May 09, 2019
Prenatal Aspirin Can Prevent or Delay the Onset of Preeclampsia
By: Rebecca Britt, Preeclampsia Foundation | 1 Comments
May is Preeclampsia Awareness Month and Lamaze International has a long history of collaborating with the Preeclampsia Foundation to raise awareness with both consumers and perinatal professionals. Today Rebecca Britt, Community Engagement Manager for the Preeclampsia Foundation shares the latest research and recommendations for low-dose aspirin prenatally to prevent preeclampsia. Do you mention low-dose aspirin in your childbirth education classes? - Sharon Muza, Community Manager, Connecting the Dots
According to American College of Obstetricians and Gynecologists (ACOG) and the U.S. Preventive Services Task Force (USPSTF) guidelines, pregnant people should start taking low-dose prenatal aspirin between weeks 12 and 28 of the pregnancy – but recent evidence shows that starting closer to the beginning of the second trimester may be more beneficial.
A review of 45 randomized trials that included over 20,000 pregnant women taking daily low-dose aspirin showed significant evidence of the prevention of preeclampsia, severe preeclampsia, and fetal growth restriction when initiated before 16 weeks’ gestation. Low-dose aspirin initiated after 16 weeks’ gestation may not be as effective at reducing the risk of preeclampsia, severe preeclampsia, and fetal growth restriction. Women at high risk for those outcomes should be identified in early pregnancy.
When low-dose aspirin is indicated for the prevention of preeclampsia during the prenatal period, most studies are referring to an 81-mg daily tab that is recommended by ACOG. Regular strength aspirin is NOT a preferred pain reliever during pregnancy.
Although there is evidence to suggest that 150 mgs may be more effective, low-dose aspirin is generally available in the United States as 81-mg tablets, which is a reasonable dosage for prevention in people at high risk for preeclampsia.
To prevent all variations of preeclampsia including HELLP syndrome, according to USPSTF guidelines, women with one or more high-risk factors should take low-dose aspirin. Women with several moderate-risk factors may also benefit from low-dose aspirin.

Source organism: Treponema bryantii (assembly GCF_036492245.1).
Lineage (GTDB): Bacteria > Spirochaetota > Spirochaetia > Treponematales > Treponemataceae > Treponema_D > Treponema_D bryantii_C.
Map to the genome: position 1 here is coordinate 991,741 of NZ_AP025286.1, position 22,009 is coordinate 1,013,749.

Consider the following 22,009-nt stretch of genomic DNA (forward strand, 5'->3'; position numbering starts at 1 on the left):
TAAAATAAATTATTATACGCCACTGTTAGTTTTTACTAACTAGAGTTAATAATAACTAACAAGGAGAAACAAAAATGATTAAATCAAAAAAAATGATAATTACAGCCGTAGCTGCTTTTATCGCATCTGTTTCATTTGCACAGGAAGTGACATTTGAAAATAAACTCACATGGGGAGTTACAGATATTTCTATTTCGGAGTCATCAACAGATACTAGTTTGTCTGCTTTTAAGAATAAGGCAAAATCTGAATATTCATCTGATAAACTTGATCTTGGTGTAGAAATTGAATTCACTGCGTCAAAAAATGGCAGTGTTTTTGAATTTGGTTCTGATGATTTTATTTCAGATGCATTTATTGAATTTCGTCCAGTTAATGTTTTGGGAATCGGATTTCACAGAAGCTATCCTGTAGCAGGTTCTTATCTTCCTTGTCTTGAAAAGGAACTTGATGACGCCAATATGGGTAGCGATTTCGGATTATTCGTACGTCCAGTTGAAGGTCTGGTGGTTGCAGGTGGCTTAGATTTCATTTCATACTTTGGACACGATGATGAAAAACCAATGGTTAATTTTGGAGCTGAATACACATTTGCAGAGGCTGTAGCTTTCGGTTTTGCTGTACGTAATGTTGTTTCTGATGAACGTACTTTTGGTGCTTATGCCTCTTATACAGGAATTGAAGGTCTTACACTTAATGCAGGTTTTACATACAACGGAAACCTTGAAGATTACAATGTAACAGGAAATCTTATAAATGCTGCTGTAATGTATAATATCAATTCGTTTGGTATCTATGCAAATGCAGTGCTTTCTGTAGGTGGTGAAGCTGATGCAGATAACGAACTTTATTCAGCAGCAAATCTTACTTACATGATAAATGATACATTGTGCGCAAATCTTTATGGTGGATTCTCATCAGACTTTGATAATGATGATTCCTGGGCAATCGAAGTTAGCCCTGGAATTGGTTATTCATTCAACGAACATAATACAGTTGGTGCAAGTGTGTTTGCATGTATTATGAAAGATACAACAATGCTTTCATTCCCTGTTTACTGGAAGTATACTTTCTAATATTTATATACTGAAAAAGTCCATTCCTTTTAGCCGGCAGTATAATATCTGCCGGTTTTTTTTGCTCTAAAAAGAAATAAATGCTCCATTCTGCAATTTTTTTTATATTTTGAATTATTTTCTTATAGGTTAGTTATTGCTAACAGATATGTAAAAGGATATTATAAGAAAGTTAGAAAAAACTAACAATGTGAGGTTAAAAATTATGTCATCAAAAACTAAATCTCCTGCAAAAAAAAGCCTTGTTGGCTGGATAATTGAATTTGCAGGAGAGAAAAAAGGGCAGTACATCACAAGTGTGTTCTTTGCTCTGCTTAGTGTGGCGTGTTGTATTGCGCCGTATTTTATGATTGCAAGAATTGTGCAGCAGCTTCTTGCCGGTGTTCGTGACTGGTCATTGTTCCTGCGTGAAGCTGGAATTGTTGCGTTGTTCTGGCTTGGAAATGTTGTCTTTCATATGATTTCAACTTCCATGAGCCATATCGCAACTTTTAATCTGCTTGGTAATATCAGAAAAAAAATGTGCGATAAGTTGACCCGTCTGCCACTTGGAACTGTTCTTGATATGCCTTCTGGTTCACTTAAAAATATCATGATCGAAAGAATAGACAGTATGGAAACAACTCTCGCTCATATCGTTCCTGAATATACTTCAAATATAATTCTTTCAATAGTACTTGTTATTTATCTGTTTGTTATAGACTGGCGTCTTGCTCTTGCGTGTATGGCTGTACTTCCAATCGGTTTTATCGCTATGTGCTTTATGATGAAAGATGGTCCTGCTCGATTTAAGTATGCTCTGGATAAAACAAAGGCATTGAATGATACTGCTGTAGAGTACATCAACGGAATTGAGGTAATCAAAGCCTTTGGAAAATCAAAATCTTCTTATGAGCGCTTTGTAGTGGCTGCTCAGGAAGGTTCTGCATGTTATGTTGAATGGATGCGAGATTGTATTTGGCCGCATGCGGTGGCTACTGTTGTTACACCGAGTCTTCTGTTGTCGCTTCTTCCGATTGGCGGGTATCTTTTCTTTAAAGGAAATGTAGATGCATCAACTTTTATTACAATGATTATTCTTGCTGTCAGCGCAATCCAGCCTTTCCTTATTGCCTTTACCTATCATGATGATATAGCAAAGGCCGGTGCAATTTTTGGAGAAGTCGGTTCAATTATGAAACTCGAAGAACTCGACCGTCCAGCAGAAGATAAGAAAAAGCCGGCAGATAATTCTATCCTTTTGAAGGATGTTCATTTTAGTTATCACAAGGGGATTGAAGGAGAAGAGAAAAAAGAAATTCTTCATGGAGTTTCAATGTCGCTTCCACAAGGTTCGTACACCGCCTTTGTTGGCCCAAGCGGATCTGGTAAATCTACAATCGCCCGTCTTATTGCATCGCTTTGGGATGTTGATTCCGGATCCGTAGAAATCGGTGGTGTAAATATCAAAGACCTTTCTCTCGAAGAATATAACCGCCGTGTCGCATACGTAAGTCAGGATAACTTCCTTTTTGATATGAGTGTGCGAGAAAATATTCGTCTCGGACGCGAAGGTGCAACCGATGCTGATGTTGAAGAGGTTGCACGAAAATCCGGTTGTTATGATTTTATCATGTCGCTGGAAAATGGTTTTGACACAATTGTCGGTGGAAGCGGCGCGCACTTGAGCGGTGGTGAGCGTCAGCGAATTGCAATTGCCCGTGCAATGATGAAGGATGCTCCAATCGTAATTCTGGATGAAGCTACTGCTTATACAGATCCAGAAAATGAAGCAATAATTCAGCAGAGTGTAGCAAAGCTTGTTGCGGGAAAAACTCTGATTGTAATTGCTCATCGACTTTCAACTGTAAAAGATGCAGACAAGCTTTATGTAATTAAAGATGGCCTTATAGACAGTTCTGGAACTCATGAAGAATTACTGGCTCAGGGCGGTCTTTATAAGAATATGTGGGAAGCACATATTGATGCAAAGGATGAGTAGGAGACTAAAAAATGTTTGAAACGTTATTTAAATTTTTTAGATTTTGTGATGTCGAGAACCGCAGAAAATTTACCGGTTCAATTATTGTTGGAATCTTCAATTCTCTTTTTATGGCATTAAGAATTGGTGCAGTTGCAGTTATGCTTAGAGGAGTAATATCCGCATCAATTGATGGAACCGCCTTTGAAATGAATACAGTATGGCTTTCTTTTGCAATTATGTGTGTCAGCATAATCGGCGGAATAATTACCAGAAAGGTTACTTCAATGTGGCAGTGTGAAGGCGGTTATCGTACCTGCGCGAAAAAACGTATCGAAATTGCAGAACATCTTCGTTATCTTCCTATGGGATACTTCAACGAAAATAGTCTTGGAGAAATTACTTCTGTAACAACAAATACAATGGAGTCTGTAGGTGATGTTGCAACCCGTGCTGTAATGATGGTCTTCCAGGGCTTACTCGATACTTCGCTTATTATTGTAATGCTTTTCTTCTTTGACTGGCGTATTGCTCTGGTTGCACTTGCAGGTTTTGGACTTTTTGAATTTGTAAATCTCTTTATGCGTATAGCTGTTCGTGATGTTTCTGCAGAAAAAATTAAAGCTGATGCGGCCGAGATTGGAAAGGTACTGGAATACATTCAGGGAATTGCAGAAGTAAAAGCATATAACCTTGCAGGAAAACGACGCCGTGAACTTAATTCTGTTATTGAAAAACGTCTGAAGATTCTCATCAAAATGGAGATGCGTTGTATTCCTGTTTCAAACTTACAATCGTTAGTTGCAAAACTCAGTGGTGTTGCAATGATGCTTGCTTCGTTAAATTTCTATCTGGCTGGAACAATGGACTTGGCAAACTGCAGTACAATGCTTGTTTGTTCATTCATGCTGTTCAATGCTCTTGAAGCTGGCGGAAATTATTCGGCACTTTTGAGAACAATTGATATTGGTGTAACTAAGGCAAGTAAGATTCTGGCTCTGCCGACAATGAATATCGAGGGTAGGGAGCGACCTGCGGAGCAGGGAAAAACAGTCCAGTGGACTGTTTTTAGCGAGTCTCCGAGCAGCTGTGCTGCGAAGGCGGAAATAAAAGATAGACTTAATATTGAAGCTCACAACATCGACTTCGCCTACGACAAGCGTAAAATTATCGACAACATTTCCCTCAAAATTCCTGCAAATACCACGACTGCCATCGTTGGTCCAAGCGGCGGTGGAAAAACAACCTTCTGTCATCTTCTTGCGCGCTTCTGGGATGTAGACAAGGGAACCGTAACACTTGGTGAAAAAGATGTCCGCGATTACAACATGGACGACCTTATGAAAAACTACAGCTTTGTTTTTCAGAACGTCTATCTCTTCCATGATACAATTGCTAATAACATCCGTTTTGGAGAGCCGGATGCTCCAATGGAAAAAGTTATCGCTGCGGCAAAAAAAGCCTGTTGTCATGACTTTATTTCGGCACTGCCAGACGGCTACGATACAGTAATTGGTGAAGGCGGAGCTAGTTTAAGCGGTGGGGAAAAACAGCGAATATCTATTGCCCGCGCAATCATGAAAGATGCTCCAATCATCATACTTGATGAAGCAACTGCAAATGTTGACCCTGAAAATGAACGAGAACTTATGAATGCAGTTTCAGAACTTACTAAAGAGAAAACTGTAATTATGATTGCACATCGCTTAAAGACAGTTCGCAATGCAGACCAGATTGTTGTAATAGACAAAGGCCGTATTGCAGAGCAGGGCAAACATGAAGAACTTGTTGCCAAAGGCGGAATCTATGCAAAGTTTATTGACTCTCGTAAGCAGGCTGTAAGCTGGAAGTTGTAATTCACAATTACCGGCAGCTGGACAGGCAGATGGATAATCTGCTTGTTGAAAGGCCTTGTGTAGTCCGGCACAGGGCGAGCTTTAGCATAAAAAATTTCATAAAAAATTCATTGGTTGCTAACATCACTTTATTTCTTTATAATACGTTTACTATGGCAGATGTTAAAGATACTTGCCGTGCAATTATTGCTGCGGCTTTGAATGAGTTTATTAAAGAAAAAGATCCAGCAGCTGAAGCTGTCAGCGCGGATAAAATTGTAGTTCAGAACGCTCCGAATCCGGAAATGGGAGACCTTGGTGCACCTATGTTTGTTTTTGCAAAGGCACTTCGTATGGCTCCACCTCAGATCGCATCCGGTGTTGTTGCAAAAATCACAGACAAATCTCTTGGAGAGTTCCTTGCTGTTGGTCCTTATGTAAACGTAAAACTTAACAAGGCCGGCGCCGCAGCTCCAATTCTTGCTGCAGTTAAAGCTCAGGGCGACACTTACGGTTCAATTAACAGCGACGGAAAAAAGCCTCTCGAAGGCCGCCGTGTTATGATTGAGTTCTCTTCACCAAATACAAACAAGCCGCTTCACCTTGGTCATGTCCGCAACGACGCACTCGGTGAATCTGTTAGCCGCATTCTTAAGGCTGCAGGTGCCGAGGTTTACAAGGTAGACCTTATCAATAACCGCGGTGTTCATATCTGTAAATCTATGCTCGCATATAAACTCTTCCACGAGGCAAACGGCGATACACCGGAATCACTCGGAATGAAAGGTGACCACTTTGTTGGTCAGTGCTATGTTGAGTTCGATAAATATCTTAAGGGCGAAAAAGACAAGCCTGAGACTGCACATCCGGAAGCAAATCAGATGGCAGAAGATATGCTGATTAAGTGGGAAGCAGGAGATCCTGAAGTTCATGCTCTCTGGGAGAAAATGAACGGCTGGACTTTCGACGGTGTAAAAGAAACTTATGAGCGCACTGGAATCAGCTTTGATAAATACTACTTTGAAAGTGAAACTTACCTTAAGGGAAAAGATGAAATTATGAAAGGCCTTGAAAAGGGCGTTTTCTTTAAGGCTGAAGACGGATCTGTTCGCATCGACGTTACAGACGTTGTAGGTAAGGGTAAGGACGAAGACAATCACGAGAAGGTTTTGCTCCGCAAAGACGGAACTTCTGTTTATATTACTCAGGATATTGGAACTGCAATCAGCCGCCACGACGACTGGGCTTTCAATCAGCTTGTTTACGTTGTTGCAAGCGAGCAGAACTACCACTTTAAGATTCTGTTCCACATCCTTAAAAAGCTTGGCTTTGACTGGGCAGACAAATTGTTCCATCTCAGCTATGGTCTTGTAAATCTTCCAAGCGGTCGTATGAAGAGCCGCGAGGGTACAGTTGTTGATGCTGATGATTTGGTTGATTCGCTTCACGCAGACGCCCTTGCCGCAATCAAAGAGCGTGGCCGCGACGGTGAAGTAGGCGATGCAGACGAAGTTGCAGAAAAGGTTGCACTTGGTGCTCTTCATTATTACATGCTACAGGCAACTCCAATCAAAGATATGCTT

Low-dose aspirin is recommended if the patient has one or more of these high-risk factors:
History of preeclampsia
Type 1 or 2 diabetes
Autoimmune disease (systemic lupus erythematosus, antiphospholipid syndrome)
Low-dose aspirin should be considered if the patient has two or more of these moderate-risk factors:
Obesity (body mass index >30 kg/m2)
Family history of preeclampsia (mother or sister)
Sociodemographic characteristics (African American race, low socioeconomic status)
Age ≥35 years
Personal history factors (e.g., low birthweight or small for gestational age, previous adverse pregnancy outcome, >10-year pregnancy interval)
Treatment with low-dose aspirin in high- or moderate-risk patients should not decrease regular monitoring and response by the care provider, and the pregnancy should be closely monitored.
As part of its assessment, the USPSTF considered whether there was any potential harm to parent or baby. Its report found:
- No increase in infant loss, growth problems, or cognitive harm to the baby;
- No statistically significant impact on risk of placental abruptions, postpartum hemorrhage (bleeding), or miscarriage to the mother;
- No differences in developmental outcomes of the infants up to age 18 months.
- No studies have followed the offspring of preeclamptic women on aspirin beyond 18 months.
It’s important to note that taking aspirin does not guarantee that at-risk women will not develop preeclampsia, but it’s one more thing they can do with relative safety to reduce their overall risk. The USPSTF review took into account approximately 30,000 randomized subjects, which found a 2 to 5% risk reduction in the rate of preeclampsia. Both the USPSTF and ACOG acknowledge that tools to assess individual risk for the condition and identify subgroups of mothers most likely to benefit are still needed.
The USPSTF authors also agreed that preventing preeclampsia could reduce medical intervention in pregnancy and delivery. Preventing poor pregnancy outcomes could also reduce post-traumatic stress disorder and postpartum depression because preeclampsia is associated with poor maternal mental health outcomes.
For more information about prenatal aspirin, visit preeclampsia.org/aspirin.
Ask About Aspirin rack card
Frequently Asked Questions about prenatal aspirin
About Rebecca Britt
Rebecca Britt is the Community Education and Engagement Manager for the Preeclampsia Foundation. Her calling to advocate and support those who often don't have a voice led her to earn a Bachelor of Science in Social Work from the University of Vermont.
Rebecca has worked with varying populations including children in foster care, adults surviving with persistent mental illness, and women facing fertility challenges. She is passionate about reducing isolation for preeclampsia patients and survivors by building community connections and raising awareness. Her desire to demonstrate the impact of mission-focused initiatives, lead her to enroll Michigan State University where she is currently earning her Master's Degree in Program Evaluation.
Rebecca is a visionary and global thinker. She is enthusiastic about putting her passion and experience together to unite the preeclampsia community. Upholding the Preeclampsia Foundation's mission, Rebecca aims to provide the education and tools necessary to empower patients to advocate for systemic change to save lives.
TagsPregnancy Research Preeclampsia Awareness Month Preeclampsia Foundation Rebecca Britt Aspirin